This two-day conference includes two keynote presentations. The first will be given by Thomas Hallock (University of South Florida), an expert in eco-studies who has written about how the environment of the South affected the creation of literature in early America. The second will be given by Stephen Ash (University of Tennessee), a historian of the Civil War with particular expertise on the southern home front. The featured artist for the conference is José Galvez, a noted Mexican-American photographer whose latest work depicts the life of Latino immigrants in the American South. Registrants to the conference will also be able to enjoy a variety of peer-reviewed panels and exhibits on southern topics representing all of the liberal arts disciplines.

Proposals can be emailed to and should include a 250-word abstract and a brief CV. The deadline is 15 October 2014. Proposals will be refereed by established scholars in each discipline. For more information, please visit the conference website:

or contact

John C. Havard
Assistant Professor of English
Auburn University at Montgomery

By web submission at 05/08/2014 - 17:58

CFP Re/shaping Otherness (Spec. Issue) (9/1/15)

Of potential interest:

CFP – Otherness: Essays and Studies 5.1 - September 15, 2014
full name / name of organization:
Centre for Studies in Otherness
contact email:

The peer-reviewed, open-access e-journal Otherness: Essays and Studies is now accepting submissions for its special issue: Otherness and the Performing Arts, Autumn 2014. The deadline for submissions is Monday, September 15, 2014.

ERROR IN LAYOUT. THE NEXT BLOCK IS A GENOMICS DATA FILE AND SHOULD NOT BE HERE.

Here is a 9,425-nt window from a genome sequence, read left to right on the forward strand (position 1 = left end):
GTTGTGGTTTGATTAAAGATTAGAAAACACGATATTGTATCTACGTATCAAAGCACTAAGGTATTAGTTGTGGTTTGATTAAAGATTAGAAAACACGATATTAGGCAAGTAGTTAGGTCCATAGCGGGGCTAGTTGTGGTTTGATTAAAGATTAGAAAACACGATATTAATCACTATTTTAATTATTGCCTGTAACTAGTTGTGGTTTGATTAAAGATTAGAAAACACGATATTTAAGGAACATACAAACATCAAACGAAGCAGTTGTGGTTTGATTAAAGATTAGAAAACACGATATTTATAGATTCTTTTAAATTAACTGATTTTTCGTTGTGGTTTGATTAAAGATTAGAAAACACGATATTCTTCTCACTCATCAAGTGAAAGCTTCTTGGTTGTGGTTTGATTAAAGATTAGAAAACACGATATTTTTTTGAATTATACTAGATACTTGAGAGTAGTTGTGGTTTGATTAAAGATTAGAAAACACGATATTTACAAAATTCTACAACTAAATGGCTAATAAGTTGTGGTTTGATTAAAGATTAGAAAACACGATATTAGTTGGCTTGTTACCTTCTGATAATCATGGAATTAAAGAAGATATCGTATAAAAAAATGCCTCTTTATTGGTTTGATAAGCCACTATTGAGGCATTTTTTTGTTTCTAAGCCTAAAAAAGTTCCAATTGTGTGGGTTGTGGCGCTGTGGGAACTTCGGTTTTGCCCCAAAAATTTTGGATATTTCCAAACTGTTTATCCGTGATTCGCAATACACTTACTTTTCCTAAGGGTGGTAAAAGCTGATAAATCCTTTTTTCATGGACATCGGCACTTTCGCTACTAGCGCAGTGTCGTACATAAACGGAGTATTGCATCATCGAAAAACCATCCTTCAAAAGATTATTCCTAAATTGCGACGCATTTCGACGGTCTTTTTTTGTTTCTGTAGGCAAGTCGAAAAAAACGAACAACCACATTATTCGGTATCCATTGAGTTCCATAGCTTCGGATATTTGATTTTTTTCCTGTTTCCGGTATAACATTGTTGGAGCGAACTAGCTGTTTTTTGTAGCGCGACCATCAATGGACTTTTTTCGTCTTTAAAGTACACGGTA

Otherness: Essays and Studies publishes research articles from and across different scholarly disciplines that critically examine the concepts of otherness and alterity. We particularly appreciate dynamic cross-disciplinary study.

Re/shaping Otherness through drama and performance is the focus of the current, special issue that explores performative and theatrical representations of Otherness. Within the spaces of theatre and the performing arts, the differential bounds demarcating otherness, such as national, cultural, religious, socio-political, sexual, gender, and diasporic delineations, are continually and constantly dramatized, disrupted, negotiated, and redrawn.

In light of the heated debates on globalization and multiculturalism in recent years, new, heterogeneous inter- and cross-cultural approaches to fluid, migrant, hybrid, transcultural worlds have emerged. In this respect, the question of Otherness is vital to the quests that arise as a result of their emergence: How do we approach these new intersubjective and dialogical perspectives of identity-seeking, self-definition, indeed, community cohesion in such a milieu? In a world increasingly global yet local, uniform yet diversified, how does this complicate relations to and understandings of others and otherness? How is relationship between dominant and peripheral cultures, self and other, reflexively re-negotiated?

For this special issue of Otherness: Essays and Studies, we invite papers that explore representations of the Other through drama and performing arts. We seek practice-led research outcomes, cross-disciplinary theoretical considerations, conceptualizations and theory formations, critical and dialogical readings of plays and performances from the multi-layered, de-hierarchized perspective of contemporary artistic experiences of Otherness and its theoretical discourse.

Welcome topics include but are not limited to:

Approaches towards and Discourses on Theatrical Representations of Otherness: Gender, Ageist, Social, Ablest, Ethnic, Class, etc. Issues
Research and Analysis on Otherness and Performance Related to: Language, Space, Body, Time, History, Audience, etc.
Dramaturgies of Otherness: Drama, Adaptation, Translation
Cultural Relativism, Pluralism, Glocal Issues in Plays and On Stage